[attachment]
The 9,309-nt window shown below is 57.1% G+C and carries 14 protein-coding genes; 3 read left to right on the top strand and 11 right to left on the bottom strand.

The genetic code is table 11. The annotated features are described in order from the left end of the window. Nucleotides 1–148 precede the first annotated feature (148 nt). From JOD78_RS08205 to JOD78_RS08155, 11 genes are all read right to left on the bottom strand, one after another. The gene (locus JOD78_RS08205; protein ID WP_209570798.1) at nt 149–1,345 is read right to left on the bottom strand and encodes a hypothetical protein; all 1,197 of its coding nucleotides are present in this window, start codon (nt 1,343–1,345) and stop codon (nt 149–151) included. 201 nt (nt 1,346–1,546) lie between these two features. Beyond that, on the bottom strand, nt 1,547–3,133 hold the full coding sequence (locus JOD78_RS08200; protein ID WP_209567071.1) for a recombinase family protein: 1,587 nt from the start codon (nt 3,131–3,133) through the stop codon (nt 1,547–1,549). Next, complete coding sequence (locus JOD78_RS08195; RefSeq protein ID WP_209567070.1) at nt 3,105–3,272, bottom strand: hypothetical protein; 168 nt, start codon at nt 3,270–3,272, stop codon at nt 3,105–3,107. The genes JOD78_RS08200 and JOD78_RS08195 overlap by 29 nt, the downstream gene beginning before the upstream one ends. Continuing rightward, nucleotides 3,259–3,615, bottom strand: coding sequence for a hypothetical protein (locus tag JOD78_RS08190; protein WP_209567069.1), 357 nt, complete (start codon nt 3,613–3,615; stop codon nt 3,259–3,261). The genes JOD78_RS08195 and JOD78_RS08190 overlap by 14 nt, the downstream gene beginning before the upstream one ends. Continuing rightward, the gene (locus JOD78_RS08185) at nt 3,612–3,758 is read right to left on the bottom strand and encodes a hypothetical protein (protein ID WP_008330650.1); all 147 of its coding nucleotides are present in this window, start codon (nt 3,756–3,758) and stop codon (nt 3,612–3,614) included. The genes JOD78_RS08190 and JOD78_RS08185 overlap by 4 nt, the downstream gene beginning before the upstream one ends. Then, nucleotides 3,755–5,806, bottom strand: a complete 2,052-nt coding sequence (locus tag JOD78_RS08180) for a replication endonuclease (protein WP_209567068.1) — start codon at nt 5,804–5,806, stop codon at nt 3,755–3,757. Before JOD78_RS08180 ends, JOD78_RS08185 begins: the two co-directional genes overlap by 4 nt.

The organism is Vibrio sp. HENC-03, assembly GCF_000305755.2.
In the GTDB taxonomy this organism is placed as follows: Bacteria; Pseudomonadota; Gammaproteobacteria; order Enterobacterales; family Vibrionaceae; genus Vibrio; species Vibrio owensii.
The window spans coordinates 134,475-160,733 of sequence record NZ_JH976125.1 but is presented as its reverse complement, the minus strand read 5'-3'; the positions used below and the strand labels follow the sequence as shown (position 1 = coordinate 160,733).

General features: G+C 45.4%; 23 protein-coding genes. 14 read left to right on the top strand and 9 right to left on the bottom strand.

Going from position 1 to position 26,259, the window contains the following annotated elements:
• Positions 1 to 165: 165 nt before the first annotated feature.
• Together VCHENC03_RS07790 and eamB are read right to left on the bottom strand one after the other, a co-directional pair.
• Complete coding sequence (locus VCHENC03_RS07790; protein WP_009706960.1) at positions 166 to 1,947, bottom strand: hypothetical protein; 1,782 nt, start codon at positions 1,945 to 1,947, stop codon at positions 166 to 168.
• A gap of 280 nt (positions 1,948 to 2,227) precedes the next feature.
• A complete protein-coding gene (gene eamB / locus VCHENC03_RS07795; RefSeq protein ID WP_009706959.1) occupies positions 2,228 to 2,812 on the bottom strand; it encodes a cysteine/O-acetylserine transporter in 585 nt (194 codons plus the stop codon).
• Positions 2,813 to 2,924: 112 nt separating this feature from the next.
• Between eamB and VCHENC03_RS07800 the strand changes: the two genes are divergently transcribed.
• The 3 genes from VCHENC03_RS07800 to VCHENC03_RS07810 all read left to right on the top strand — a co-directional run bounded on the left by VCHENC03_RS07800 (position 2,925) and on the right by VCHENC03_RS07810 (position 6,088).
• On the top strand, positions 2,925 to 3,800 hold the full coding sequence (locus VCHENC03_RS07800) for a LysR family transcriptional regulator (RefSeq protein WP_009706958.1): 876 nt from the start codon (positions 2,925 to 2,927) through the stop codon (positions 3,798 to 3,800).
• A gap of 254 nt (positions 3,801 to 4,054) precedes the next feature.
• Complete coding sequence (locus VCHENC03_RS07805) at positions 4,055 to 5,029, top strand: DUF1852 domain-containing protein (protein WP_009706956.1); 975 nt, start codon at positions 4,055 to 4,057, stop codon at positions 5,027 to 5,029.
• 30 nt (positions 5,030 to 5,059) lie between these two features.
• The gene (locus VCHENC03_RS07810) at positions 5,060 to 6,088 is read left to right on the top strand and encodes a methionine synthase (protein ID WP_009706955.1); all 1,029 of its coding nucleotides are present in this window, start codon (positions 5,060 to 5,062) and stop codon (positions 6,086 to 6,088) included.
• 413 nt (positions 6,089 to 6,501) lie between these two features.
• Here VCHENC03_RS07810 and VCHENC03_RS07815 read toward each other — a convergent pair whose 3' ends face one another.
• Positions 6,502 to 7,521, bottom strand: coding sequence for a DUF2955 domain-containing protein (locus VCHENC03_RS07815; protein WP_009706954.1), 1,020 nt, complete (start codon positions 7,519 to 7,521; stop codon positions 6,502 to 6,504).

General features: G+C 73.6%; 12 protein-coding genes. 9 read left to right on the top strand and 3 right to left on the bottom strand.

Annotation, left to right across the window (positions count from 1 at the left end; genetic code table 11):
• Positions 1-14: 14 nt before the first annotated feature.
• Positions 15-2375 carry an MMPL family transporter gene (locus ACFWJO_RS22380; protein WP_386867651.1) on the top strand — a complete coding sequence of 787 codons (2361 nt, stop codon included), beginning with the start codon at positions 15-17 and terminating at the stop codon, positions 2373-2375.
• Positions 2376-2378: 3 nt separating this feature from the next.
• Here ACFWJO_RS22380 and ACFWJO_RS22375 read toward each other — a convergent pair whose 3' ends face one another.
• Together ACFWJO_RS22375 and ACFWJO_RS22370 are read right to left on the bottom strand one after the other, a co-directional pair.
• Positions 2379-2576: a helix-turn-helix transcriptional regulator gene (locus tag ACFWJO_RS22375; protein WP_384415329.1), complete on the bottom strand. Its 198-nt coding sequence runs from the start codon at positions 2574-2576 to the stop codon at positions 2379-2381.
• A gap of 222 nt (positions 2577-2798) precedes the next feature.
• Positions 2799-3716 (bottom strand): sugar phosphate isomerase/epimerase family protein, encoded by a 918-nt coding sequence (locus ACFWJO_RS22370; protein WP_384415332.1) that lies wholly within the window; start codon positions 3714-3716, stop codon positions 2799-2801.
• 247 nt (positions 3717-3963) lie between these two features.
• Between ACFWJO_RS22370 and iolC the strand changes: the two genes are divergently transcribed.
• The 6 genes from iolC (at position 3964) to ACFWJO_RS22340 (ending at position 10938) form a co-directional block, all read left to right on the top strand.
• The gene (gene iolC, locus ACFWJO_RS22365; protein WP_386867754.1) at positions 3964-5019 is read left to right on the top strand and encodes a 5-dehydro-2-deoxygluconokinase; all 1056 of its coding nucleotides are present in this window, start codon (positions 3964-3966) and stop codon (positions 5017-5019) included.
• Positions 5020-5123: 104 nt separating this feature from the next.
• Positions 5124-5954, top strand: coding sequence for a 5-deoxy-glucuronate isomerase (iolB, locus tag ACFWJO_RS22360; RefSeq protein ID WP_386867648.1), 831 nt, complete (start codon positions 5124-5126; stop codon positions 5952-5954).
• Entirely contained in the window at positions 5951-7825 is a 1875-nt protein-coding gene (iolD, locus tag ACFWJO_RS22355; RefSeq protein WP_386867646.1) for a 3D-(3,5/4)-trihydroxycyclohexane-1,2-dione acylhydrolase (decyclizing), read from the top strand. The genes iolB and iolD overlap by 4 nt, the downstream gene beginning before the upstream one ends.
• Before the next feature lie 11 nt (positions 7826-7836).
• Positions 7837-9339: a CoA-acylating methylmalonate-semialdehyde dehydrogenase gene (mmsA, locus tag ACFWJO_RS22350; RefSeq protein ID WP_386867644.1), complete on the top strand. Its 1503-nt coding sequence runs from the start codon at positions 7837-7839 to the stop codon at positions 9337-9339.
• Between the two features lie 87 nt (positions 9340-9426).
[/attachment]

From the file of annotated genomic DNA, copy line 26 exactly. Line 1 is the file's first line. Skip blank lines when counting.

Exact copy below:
• Positions 1-14: 14 nt before the first annotated feature.